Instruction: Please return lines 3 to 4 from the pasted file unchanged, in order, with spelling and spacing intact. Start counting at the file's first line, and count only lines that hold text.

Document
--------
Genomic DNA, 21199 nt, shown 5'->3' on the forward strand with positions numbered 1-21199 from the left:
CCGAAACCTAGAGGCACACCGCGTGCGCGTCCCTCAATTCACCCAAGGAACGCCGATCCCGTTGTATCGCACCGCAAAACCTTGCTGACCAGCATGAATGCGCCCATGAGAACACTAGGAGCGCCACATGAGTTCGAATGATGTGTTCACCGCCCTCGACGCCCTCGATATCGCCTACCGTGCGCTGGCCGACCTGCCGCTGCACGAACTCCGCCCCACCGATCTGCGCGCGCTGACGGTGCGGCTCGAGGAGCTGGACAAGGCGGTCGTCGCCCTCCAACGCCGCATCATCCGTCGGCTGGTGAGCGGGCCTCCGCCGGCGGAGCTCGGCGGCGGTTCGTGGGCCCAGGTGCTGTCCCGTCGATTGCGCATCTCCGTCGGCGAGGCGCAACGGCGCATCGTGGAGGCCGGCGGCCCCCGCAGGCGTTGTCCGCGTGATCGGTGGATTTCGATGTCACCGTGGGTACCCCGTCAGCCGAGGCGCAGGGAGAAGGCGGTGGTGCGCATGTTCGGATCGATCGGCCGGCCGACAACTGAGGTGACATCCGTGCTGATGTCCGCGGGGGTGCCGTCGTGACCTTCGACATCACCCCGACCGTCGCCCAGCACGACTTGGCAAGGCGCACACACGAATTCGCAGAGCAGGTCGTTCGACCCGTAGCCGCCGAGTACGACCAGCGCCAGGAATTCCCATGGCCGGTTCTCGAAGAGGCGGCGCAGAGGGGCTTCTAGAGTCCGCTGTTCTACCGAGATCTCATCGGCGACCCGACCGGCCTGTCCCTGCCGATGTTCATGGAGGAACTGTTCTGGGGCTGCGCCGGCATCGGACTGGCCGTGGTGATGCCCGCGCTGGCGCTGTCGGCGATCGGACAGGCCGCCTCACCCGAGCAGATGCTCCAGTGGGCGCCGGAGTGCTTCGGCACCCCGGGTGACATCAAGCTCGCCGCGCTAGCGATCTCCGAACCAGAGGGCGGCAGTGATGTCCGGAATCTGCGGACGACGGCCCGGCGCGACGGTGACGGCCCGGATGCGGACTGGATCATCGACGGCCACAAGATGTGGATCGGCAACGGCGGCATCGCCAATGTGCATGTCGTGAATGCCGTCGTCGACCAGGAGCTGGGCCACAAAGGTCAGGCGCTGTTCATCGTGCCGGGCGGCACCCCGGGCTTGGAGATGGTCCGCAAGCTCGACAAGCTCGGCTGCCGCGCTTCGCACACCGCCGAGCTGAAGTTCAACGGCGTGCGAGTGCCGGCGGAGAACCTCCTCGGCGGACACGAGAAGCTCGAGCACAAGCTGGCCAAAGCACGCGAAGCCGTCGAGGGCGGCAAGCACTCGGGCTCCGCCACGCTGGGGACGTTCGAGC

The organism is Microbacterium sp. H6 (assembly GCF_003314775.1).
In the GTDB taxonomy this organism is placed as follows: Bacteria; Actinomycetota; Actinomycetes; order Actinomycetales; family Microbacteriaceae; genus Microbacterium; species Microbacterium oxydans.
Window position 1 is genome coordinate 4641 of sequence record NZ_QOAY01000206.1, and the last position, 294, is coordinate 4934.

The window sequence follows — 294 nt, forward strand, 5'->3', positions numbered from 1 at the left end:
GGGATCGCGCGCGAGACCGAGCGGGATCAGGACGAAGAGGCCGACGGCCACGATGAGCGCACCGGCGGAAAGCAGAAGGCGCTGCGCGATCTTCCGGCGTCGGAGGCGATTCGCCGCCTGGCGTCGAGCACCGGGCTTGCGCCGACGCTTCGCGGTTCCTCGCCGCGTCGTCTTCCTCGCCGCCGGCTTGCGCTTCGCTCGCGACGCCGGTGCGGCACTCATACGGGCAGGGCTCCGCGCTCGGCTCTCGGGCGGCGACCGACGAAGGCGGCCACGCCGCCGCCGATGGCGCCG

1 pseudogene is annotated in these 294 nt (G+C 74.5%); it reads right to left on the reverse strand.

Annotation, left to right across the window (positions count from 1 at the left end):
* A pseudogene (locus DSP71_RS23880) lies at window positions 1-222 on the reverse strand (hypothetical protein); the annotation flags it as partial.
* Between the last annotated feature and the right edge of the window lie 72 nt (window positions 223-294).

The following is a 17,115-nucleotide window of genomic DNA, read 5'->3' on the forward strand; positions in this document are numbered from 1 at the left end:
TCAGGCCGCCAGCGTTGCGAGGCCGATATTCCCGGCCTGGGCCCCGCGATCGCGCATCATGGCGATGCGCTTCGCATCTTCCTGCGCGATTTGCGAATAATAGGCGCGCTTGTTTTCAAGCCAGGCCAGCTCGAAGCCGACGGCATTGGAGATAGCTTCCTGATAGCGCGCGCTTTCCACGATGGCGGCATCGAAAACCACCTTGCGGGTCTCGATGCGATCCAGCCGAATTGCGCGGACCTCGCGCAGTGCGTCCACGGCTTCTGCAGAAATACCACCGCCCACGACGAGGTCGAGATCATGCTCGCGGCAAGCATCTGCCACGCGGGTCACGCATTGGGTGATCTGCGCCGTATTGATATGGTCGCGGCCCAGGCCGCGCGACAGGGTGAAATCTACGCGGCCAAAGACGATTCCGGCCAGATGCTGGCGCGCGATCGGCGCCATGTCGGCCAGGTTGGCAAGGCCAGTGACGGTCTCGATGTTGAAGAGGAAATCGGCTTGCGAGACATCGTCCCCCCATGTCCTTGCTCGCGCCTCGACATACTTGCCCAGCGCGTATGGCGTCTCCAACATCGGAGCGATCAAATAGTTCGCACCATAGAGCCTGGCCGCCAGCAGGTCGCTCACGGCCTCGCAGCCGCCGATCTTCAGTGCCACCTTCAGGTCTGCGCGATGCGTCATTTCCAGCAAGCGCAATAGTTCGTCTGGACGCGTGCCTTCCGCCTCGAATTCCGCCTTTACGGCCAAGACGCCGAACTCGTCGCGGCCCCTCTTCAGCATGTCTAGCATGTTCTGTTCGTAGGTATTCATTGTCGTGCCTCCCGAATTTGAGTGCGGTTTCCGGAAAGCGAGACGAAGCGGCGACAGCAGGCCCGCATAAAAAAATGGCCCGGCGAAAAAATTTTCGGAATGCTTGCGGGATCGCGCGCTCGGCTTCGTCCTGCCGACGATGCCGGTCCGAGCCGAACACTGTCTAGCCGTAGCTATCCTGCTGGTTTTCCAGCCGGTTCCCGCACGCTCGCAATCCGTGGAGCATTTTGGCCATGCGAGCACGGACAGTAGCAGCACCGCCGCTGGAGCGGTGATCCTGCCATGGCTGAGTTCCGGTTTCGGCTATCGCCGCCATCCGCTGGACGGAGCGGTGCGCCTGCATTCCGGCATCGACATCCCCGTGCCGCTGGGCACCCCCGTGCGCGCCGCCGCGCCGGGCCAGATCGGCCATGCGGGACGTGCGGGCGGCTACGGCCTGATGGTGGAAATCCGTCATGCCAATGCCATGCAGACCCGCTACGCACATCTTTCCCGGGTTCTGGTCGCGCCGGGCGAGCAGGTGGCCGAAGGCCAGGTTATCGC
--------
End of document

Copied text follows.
The organism is Microbacterium sp. H6 (assembly GCF_003314775.1).
In the GTDB taxonomy this organism is placed as follows: Bacteria; Actinomycetota; Actinomycetes; order Actinomycetales; family Microbacteriaceae; genus Microbacterium; species Microbacterium oxydans.